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WHAT YOU NEED TO KNOW:
Dermatomyositis (DM) is a muscle disease that causes inflammation and a skin rash.
- Medicines help decrease pain, rash, swelling, and itching. You may also need medicine to slow the attack on your muscles by your immune system.
- Take your medicine as directed. Contact your healthcare provider if you think your medicine is not helping or if you have side effects. Tell him if you are allergic to any medicine. Keep a list of the medicines, vitamins, and herbs you take. Include the amounts, and when and why you take them. Bring the list or the pill bottles to follow-up visits. Carry your medicine list with you in case of an emergency.
Manage your symptoms:
- Go to physical and occupational therapy. A physical therapist teaches you exercises to help improve movement and strength, and to decrease pain. An occupational therapist teaches you skills to help with your daily activities.
- Massage and stretch your muscles to help prevent stiffness and loss of movement.
- Hydrotherapy is a gentle water exercise program. It may strengthen muscles and help improve movement.
Protect your skin:
- Wear sunscreen that is SPF15 or higher. It should also have UVA and UVB protection. Reapply sunscreen often if you go swimming or are sweating heavily. Protect your lips by using lipsticks and lip balms that contain sunscreen.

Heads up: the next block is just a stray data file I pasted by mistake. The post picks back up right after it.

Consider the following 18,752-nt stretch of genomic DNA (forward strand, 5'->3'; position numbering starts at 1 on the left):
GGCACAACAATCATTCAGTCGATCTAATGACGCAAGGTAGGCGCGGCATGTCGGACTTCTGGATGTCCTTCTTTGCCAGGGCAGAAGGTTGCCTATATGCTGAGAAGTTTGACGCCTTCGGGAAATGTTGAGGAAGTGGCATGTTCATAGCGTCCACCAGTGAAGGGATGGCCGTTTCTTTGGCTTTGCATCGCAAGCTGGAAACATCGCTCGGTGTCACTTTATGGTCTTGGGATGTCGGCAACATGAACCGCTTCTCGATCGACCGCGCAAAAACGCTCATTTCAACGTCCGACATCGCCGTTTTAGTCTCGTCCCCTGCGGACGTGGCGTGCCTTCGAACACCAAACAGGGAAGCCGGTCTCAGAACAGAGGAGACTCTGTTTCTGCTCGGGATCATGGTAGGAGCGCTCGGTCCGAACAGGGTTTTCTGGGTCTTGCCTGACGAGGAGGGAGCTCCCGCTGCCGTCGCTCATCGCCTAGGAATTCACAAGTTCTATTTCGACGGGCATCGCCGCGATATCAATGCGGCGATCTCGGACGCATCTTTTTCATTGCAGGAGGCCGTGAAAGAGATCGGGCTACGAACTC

- Stay out of the sun in the middle of the day. The sun is strongest and most harmful to your skin between 10am and 2pm.
- Cover your skin. Wear long-sleeved shirts and pants when you are out in the sun. Wear a hat with a wide brim to protect both your face and neck.
- Do not use tanning booths. These can damage your skin as much as the sun.
Follow up with your healthcare provider as directed:
Write down your questions so you remember to ask them during your visits.
Contact your healthcare provider if:
- You have a fever.
- You are depressed.
- You are weaker than usual.
- You have questions or concerns about your condition or care.
Return to the emergency department if:
- You cannot move your arm or leg.
- You have severe pain.
- You have trouble breathing.
Always consult your healthcare provider to ensure the information displayed on this page applies to your personal circumstances.